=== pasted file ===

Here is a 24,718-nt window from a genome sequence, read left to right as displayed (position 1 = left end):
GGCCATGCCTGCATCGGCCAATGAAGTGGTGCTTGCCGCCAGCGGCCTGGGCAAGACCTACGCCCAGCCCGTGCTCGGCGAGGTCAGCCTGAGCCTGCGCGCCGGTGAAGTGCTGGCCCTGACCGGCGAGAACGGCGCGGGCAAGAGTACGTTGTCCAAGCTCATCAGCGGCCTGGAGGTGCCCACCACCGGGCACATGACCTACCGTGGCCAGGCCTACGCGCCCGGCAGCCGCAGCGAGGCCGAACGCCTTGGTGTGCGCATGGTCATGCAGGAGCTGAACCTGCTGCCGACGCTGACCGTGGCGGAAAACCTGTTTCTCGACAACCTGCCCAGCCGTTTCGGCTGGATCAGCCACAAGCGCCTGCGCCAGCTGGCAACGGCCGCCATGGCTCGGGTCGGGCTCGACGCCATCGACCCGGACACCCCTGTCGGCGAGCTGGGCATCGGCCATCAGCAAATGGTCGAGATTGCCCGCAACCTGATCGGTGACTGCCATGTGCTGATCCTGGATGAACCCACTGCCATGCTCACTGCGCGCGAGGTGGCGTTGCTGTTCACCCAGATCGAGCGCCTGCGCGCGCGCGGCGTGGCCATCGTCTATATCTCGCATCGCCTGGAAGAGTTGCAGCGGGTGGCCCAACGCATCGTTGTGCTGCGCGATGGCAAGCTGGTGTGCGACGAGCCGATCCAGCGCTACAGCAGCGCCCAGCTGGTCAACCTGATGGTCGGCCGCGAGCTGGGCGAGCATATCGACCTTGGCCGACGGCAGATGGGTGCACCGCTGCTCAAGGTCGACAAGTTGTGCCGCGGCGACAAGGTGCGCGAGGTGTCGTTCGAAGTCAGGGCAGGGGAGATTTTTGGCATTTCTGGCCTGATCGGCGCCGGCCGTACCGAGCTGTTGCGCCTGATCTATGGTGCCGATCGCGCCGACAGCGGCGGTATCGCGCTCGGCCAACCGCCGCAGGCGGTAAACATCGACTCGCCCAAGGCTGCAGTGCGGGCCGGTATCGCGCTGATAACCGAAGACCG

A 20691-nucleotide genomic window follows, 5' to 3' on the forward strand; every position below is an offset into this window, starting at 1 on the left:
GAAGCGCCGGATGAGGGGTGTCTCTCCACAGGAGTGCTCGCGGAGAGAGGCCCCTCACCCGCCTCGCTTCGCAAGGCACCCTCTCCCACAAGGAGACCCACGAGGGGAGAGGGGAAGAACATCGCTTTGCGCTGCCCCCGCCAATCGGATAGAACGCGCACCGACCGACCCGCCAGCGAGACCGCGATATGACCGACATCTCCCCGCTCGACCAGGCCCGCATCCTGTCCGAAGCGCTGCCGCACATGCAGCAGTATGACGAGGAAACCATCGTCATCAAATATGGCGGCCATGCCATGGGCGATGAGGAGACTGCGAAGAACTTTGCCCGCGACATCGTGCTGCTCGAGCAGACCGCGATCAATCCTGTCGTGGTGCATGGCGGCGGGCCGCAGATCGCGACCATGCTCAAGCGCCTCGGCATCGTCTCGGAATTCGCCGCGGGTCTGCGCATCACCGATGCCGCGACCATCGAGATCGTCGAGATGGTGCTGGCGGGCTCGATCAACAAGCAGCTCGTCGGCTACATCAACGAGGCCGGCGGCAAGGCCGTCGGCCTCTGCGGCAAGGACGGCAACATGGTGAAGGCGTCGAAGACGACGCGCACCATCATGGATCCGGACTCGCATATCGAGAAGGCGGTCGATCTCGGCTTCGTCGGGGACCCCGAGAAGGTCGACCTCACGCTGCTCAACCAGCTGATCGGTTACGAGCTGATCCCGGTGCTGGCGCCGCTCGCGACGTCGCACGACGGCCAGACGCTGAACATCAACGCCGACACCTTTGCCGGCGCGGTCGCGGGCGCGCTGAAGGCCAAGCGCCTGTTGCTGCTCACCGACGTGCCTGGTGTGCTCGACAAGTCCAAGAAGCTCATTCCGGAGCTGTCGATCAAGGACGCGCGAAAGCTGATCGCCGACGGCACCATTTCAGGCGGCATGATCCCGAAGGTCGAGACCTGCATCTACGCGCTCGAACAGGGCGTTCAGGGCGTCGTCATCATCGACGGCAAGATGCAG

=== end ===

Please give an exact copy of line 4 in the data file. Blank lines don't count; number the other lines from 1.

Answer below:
GAAGCGCCGGATGAGGGGTGTCTCTCCACAGGAGTGCTCGCGGAGAGAGGCCCCTCACCCGCCTCGCTTCGCAAGGCACCCTCTCCCACAAGGAGACCCACGAGGGGAGAGGGGAAGAACATCGCTTTGCGCTGCCCCCGCCAATCGGATAGAACGCGCACCGACCGACCCGCCAGCGAGACCGCGATATGACCGACATCTCCCCGCTCGACCAGGCCCGCATCCTGTCCGAAGCGCTGCCGCACATGCAGCAGTATGACGAGGAAACCATCGTCATCAAATATGGCGGCCATGCCATGGGCGATGAGGAGACTGCGAAGAACTTTGCCCGCGACATCGTGCTGCTCGAGCAGACCGCGATCAATCCTGTCGTGGTGCATGGCGGCGGGCCGCAGATCGCGACCATGCTCAAGCGCCTCGGCATCGTCTCGGAATTCGCCGCGGGTCTGCGCATCACCGATGCCGCGACCATCGAGATCGTCGAGATGGTGCTGGCGGGCTCGATCAACAAGCAGCTCGTCGGCTACATCAACGAGGCCGGCGGCAAGGCCGTCGGCCTCTGCGGCAAGGACGGCAACATGGTGAAGGCGTCGAAGACGACGCGCACCATCATGGATCCGGACTCGCATATCGAGAAGGCGGTCGATCTCGGCTTCGTCGGGGACCCCGAGAAGGTCGACCTCACGCTGCTCAACCAGCTGATCGGTTACGAGCTGATCCCGGTGCTGGCGCCGCTCGCGACGTCGCACGACGGCCAGACGCTGAACATCAACGCCGACACCTTTGCCGGCGCGGTCGCGGGCGCGCTGAAGGCCAAGCGCCTGTTGCTGCTCACCGACGTGCCTGGTGTGCTCGACAAGTCCAAGAAGCTCATTCCGGAGCTGTCGATCAAGGACGCGCGAAAGCTGATCGCCGACGGCACCATTTCAGGCGGCATGATCCCGAAGGTCGAGACCTGCATCTACGCGCTCGAACAGGGCGTTCAGGGCGTCGTCATCATCGACGGCAAGATGCAG